After eight years in Catholic school and an equal number of years in academic and professional education and formation as a lay minister and spiritual director, I was guided by God to study hands-on-healing and Eastern Energy Medicine (Reiki). Out of this training and experience, God guided me further to develop a protocol through which people found healing from the spiritual wounds that separated them from God’s love, thereby healing them of their sin.  Right in line with Jesus’ teachings, right!? Apparently not, because the practices that I had learned and successfully applied were not “explicitly handed down by the Magesterium.”  I was challenged and confronted, hateful emails and letters were sent. I was accused of every nature of evil. Local bishops, fueled by the fear of the vocal minority, challenged my work and eventually handed down a prohibition calling it “witchcraft and sorcery,” in spite of my attempts to reason with and explain things to them.  Through this, I endured, but when I was attacked by a newly-appointed  pastor for a course in “Christian Zen” that I was sponsoring, who claimed it to be “outside Catholic teaching” and who identified Eastern practices as “dangerous,” I broke.  My heart was broken and my resolve with it.  The Church I had loved and out of whose embrace I had come to know God’s love – the Church who had called me to continue the work of Jesus – had betrayed me.  My gifts, my call, the unique way I had come to know God was no longer welcome. More than that, my ministry had been condemned as “dangerous,” “witchcraft and sorcery”….some even called it, “the work of the devil.”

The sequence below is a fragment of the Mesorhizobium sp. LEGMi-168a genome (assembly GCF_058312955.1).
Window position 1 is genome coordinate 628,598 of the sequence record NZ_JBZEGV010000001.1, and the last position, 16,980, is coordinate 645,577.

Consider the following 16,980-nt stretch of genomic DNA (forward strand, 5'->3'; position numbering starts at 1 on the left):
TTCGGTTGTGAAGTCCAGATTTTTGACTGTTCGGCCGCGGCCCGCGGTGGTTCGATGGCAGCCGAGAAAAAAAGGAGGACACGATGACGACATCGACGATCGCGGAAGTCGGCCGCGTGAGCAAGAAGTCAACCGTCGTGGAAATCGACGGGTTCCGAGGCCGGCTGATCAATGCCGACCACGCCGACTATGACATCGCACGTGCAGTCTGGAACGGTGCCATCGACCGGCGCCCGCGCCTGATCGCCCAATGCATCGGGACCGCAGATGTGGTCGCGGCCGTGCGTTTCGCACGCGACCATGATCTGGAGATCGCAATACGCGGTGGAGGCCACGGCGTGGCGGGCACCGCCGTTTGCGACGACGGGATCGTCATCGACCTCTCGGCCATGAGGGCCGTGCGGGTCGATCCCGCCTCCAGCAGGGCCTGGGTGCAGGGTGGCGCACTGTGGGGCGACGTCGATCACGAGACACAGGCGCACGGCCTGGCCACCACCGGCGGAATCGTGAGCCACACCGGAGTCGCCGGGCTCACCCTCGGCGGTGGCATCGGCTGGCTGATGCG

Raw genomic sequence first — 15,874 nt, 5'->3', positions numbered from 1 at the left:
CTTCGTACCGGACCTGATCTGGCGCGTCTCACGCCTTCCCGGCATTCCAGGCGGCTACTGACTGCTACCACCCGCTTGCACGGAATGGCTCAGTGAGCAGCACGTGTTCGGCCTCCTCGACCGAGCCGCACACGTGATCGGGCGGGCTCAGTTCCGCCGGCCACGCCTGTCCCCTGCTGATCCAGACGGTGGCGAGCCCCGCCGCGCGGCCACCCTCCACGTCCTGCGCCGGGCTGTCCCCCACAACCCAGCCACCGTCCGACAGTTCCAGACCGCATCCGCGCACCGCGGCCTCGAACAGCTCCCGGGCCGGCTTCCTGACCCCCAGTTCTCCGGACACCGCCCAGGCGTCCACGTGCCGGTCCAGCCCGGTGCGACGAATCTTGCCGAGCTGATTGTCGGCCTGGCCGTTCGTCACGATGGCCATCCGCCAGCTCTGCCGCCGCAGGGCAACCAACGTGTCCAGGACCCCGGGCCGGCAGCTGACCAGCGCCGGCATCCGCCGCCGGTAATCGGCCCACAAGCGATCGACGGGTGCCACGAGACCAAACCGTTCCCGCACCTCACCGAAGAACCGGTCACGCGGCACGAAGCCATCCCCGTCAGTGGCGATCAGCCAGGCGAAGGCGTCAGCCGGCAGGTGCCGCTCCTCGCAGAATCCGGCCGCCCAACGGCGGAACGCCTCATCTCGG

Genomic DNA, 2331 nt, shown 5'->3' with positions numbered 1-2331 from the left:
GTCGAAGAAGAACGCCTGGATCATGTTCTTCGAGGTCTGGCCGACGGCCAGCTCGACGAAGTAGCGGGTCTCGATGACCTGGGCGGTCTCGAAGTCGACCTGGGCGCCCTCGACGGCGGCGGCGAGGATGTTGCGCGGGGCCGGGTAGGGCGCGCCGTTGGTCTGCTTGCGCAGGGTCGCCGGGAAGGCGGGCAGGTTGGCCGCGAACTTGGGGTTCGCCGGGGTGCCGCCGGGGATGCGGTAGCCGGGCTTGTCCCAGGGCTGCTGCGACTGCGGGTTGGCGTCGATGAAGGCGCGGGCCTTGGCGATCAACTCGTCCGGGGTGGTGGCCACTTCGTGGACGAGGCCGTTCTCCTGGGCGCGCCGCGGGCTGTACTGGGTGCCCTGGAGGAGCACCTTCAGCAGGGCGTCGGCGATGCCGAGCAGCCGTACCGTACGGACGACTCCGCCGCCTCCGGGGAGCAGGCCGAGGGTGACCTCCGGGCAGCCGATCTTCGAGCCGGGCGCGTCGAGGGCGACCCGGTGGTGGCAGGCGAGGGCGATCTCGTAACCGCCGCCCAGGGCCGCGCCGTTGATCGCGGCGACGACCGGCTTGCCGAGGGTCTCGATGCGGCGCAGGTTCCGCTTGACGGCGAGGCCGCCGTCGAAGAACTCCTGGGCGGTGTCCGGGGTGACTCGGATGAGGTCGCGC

ChristianZen.jpgOn that fateful autumn day, I listened beyond the voice of the fearful priest, the self-appointed inquisition, and even the Vatican II teachings that provided space for the ecumenical nature of the work I was doing and the unifying discussions that might arise out of this work.  I listened instead to the still, small voice of God within.  God’s voice was not small that day.  God spoke directly and loudly to my heart, “Lauri, you are my beloved daughter.  I have placed my word within your heart.  I have anointed you to be my servant.  Who will you obey?  Man or Me?”